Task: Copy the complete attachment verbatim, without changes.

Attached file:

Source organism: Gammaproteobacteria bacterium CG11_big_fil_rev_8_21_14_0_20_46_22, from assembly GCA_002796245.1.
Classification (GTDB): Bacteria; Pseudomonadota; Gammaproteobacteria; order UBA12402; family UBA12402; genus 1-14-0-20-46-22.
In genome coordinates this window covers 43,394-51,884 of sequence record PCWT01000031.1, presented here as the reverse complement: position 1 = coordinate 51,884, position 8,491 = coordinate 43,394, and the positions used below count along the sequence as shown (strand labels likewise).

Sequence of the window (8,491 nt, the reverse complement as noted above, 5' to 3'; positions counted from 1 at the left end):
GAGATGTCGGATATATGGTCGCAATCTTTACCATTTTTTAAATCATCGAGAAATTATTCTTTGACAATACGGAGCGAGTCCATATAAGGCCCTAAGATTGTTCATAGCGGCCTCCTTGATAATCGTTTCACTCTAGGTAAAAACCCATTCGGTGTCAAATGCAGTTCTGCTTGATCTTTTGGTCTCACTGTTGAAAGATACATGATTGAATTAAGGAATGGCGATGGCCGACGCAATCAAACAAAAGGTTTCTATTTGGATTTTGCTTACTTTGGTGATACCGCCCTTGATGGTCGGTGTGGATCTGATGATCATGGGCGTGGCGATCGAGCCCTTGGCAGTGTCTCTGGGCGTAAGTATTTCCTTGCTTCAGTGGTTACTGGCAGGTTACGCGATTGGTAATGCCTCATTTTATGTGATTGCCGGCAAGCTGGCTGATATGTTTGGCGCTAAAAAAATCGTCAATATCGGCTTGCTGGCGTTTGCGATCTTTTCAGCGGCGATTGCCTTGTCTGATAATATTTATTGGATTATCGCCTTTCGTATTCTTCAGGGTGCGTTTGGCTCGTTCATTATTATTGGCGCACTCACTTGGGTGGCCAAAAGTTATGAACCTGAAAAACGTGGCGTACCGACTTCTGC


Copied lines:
Source organism: Gammaproteobacteria bacterium CG11_big_fil_rev_8_21_14_0_20_46_22, from assembly GCA_002796245.1.
Classification (GTDB): Bacteria; Pseudomonadota; Gammaproteobacteria; order UBA12402; family UBA12402; genus 1-14-0-20-46-22.
In genome coordinates this window covers 43,394-51,884 of sequence record PCWT01000031.1, presented here as the reverse complement: position 1 = coordinate 51,884, position 8,491 = coordinate 43,394, and the positions used below count along the sequence as shown (strand labels likewise).

Sequence of the window (8,491 nt, the reverse complement as noted above, 5' to 3'; positions counted from 1 at the left end):
GAGATGTCGGATATATGGTCGCAATCTTTACCATTTTTTAAATCATCGAGAAATTATTCTTTGACAATACGGAGCGAGTCCATATAAGGCCCTAAGATTGTTCATAGCGGCCTCCTTGATAATCGTTTCACTCTAGGTAAAAACCCATTCGGTGTCAAATGCAGTTCTGCTTGATCTTTTGGTCTCACTGTTGAAAGATACATGATTGAATTAAGGAATGGCGATGGCCGACGCAATCAAACAAAAGGTTTCTATTTGGATTTTGCTTACTTTGGTGATACCGCCCTTGATGGTCGGTGTGGATCTGATGATCATGGGCGTGGCGATCGAGCCCTTGGCAGTGTCTCTGGGCGTAAGTATTTCCTTGCTTCAGTGGTTACTGGCAGGTTACGCGATTGGTAATGCCTCATTTTATGTGATTGCCGGCAAGCTGGCTGATATGTTTGGCGCTAAAAAAATCGTCAATATCGGCTTGCTGGCGTTTGCGATCTTTTCAGCGGCGATTGCCTTGTCTGATAATATTTATTGGATTATCGCCTTTCGTATTCTTCAGGGTGCGTTTGGCTCGTTCATTATTATTGGCGCACTCACTTGGGTGGCCAAAAGTTATGAACCTGAAAAACGTGGCGTACCGACTTCTGC